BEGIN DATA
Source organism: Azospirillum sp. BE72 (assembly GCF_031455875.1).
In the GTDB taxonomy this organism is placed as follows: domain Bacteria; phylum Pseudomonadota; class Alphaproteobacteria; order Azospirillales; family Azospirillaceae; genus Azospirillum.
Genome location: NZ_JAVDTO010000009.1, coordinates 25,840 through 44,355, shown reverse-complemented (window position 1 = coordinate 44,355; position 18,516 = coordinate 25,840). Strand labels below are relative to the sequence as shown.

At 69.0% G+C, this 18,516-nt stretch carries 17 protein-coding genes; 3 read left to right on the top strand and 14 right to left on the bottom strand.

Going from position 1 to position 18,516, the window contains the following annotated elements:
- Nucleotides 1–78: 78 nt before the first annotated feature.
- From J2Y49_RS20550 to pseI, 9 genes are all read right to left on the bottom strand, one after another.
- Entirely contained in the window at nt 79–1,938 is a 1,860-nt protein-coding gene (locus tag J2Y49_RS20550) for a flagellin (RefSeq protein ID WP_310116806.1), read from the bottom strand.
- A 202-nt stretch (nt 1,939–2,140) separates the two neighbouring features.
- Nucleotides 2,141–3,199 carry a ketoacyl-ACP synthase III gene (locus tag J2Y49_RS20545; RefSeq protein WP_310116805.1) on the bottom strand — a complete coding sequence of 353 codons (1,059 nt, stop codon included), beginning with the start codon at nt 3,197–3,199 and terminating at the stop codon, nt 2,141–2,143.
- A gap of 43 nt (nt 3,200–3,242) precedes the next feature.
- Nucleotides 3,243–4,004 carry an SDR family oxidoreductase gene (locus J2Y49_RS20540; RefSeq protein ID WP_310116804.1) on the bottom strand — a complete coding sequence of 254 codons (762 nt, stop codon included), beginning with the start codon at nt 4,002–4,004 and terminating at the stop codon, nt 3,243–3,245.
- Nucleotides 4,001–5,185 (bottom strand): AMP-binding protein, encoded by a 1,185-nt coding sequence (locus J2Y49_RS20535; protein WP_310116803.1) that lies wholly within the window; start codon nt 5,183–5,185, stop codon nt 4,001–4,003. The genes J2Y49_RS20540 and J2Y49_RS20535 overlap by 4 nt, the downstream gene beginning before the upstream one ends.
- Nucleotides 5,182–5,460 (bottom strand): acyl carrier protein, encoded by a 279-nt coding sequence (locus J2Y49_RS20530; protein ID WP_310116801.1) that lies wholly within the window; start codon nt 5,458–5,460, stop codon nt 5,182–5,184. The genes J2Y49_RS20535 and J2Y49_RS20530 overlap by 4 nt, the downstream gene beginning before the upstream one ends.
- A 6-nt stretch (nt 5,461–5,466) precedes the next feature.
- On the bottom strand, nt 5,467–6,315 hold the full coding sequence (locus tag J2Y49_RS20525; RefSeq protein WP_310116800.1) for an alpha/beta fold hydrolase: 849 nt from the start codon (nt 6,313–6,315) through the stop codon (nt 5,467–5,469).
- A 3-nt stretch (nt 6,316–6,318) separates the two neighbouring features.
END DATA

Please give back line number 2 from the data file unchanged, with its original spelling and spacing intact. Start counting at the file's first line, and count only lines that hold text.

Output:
In the GTDB taxonomy this organism is placed as follows: domain Bacteria; phylum Pseudomonadota; class Alphaproteobacteria; order Azospirillales; family Azospirillaceae; genus Azospirillum.